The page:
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This blogging lark is harder than it looks…

Keep an author blog, they said. It’ll be good for your profile, they said. Well, so sorry I have left you all hanging for so long.

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Cable car in mountains – hanging, geddit?

I have no excuse other than (at risk of whining) they didn’t say keeping a blog would be so hard. I am constantly in awe of people who manage to produce regular (in some cases, daily) posts full of book reviews, writing tips and insightful observations. I’d love to say that I have lots of observations and don’t share them but the truth is, the majority of the time, my head is so full of the normal transactions of being an adult that there are no room for grand thoughts.What I do feel is a simple delight though about how She’s Fallen has been received and particularly the comments in reviews asking for more. Again, for those who leave reviews, thank you, you make this author’s life feel more meaningful by knowing that I’ve brought someone pleasure. And that makes everything worthwhile…

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Where did the last month go?

And they say bank holidays are bad for productivity – ha! With the rain falling steadily (and likely to continue to do so for the rest of Easter) I am now getting done all the tasks I have not got around to doing in March. One of them is updating this blog. My excuse is that it has been a busy month, filled with good things.

First was the the joy of having two books in the wild when She’s Fallen hit the streets on the first of March. Then, on a snowy weekend, it was meeting other authors at the Essex Authors Day. The really exciting things was that, for the first time, I was on the other side of the table. In my journey to publication, I have been to so many talks by authors, publishers, agents and all: it was incredible to be the one giving the talk. And it was a great day – my favourite bit was the questions and answers, so much enthusiasm. I really hoped I helped and, at least in a small way, began the payback for all the help I’ve received on the way to publication.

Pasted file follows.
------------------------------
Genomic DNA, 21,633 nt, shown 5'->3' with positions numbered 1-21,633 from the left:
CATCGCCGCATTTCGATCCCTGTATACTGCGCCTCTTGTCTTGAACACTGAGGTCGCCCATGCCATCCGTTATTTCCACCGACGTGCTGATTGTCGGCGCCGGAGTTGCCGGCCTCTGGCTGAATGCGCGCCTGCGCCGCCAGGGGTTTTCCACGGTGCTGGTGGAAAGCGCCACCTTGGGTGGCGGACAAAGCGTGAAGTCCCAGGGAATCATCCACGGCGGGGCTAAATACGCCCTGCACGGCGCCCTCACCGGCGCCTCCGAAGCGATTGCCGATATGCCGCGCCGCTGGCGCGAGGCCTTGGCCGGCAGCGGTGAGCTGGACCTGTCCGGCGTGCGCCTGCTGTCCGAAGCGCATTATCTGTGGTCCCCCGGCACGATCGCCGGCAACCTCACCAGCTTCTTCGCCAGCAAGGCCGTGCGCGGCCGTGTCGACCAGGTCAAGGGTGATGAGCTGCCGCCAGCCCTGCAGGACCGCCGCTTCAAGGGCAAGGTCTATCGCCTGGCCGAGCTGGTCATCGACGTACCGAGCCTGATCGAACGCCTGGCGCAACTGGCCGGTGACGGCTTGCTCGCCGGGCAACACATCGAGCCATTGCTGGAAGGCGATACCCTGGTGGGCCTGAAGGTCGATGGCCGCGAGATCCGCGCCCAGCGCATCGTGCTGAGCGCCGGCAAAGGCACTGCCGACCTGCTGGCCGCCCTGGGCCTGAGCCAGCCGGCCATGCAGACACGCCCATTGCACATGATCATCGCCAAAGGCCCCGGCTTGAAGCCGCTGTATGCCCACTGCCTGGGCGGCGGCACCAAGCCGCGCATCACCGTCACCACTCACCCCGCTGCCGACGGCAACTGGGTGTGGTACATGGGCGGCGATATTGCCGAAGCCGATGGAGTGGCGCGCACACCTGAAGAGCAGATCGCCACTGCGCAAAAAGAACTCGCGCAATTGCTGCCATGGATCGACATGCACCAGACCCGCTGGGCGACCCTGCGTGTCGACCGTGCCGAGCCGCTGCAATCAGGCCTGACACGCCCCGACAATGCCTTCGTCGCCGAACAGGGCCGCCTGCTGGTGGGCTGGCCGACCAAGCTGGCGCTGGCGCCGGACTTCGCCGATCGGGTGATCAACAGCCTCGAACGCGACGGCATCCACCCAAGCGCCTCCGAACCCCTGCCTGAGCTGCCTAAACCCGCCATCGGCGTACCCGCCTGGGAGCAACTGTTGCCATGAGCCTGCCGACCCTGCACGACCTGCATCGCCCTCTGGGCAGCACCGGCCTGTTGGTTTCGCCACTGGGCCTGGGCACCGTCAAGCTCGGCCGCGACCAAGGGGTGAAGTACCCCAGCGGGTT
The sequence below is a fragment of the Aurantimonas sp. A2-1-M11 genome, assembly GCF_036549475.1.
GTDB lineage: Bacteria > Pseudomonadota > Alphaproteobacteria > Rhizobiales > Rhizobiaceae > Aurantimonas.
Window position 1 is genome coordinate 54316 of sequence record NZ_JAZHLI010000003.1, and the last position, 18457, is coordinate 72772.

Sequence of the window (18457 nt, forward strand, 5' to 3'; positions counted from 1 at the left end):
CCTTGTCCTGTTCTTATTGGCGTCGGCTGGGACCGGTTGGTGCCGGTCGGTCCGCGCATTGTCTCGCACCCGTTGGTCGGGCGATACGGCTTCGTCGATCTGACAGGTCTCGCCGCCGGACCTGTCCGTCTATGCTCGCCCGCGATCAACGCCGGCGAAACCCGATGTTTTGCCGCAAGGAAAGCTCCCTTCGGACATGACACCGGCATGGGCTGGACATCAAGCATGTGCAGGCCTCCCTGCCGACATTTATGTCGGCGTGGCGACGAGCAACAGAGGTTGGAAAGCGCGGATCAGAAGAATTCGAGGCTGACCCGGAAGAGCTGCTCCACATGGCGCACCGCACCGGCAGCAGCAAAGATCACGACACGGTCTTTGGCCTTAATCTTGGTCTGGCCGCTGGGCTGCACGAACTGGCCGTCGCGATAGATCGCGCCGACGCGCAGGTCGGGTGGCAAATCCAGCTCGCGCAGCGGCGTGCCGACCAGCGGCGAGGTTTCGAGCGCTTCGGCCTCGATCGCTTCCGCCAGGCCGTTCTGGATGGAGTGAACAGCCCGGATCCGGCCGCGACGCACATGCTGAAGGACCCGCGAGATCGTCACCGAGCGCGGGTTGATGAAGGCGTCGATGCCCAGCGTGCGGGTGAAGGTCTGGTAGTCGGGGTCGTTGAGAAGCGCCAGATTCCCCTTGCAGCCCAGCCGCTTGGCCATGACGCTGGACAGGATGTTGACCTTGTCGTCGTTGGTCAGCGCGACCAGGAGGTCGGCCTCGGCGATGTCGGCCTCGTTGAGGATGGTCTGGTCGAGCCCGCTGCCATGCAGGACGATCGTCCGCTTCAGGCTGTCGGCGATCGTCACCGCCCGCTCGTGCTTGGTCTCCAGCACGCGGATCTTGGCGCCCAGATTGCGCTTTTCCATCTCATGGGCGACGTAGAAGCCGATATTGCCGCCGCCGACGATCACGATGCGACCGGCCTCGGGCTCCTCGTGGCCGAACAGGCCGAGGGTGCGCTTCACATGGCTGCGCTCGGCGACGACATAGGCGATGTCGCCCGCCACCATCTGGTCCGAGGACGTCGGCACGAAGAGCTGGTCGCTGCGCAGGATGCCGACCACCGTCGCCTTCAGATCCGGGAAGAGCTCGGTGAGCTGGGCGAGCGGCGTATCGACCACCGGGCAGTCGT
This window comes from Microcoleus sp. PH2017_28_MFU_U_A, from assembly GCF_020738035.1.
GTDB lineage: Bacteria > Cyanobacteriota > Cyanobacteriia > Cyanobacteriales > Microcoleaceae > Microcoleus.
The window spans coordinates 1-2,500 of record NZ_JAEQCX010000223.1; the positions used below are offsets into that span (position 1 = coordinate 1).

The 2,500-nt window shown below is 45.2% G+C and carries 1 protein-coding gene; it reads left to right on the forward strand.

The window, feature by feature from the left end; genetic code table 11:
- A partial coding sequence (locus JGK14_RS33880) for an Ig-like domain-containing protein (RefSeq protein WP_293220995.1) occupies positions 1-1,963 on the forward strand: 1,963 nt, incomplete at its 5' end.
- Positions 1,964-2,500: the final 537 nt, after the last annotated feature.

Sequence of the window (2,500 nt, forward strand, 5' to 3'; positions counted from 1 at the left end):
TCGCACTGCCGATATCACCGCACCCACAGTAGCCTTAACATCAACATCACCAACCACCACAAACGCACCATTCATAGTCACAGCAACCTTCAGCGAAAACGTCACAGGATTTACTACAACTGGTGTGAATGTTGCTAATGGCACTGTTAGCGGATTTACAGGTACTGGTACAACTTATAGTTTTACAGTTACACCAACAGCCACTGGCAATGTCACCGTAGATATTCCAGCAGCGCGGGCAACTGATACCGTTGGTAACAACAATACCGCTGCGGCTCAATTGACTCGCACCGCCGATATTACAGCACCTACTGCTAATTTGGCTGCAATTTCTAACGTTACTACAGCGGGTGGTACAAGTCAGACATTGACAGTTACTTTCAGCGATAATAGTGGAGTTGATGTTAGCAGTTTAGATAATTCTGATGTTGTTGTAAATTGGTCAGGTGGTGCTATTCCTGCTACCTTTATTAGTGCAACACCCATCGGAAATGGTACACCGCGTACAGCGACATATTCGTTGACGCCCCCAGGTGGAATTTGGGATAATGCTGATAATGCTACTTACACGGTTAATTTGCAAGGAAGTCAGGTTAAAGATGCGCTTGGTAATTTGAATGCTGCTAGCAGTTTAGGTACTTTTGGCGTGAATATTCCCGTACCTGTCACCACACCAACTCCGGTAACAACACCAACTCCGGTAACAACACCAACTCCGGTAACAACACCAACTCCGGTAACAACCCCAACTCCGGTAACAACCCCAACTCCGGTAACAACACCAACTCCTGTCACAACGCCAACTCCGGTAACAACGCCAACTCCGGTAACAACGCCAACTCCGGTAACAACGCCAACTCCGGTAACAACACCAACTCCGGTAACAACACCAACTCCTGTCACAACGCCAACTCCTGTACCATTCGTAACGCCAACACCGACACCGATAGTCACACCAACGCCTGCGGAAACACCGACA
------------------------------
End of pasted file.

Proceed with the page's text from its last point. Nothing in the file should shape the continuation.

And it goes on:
Then there was a signing. Not knowing what to expect, I just resolved to enjoy it all. And really, what was there not to like? I got to spend time in a bookshop and chat to lots of people, including a couple of passing policemen. It’s hard to think of a better way to spend time.

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The reviews are also coming in and I’ve been delighted with them. Some have even been asking when Robyn will be back…

 

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It lives…

*sound of champagne cork popping* My second book, She’s Fallen, launches today!

 

Given it is only 10 am in the morning, I should probably put the cork back in the bottle – oh, it won’t go, shame…

 

It is also World Book Day, which seems to grow every year. I hope kids can get to school tomorrow to show off their fancy dress, given the snow in some places but the irony is that, if you are stuck at home in bad weather, a book is one of the best things you could have.

 

And, given it is now out, dare I suggest you try mine? It’s called She’s Fallen and can be bought at all good bookshops – though is there really such a thing as a bad bookshop?

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The difficult second book…

We are obsessed with firsts – we can all name the first person on the moon or the first four-minute mile but anyone want to hazard a guess at the second? (For the record, it was Buzz Aldrin and John Landy, respectively). Because being first is so much more impressive, we also like to subdivide achievements – looking at records of people climbing Everest shows a huge range of ‘firsts’ from the first winter climb, the first up particular routes, to people who have reached the summit with various handicaps or medical conditions. My favourite was one was the first people to get married at the top of Everest – rather unfairly, it records their names but not that of the celebrant who conducted the ceremony: I now have a wonderful vision of a priest climbing an ice wall in his cassock.

And so it is with debut authors. The difficulty of getting published adds a certain frisson to a new author – here is someone who has struggled through and therefore must be good. By the second, there is a danger of not yet having made a name for yourself but losing the novelty of being a debut.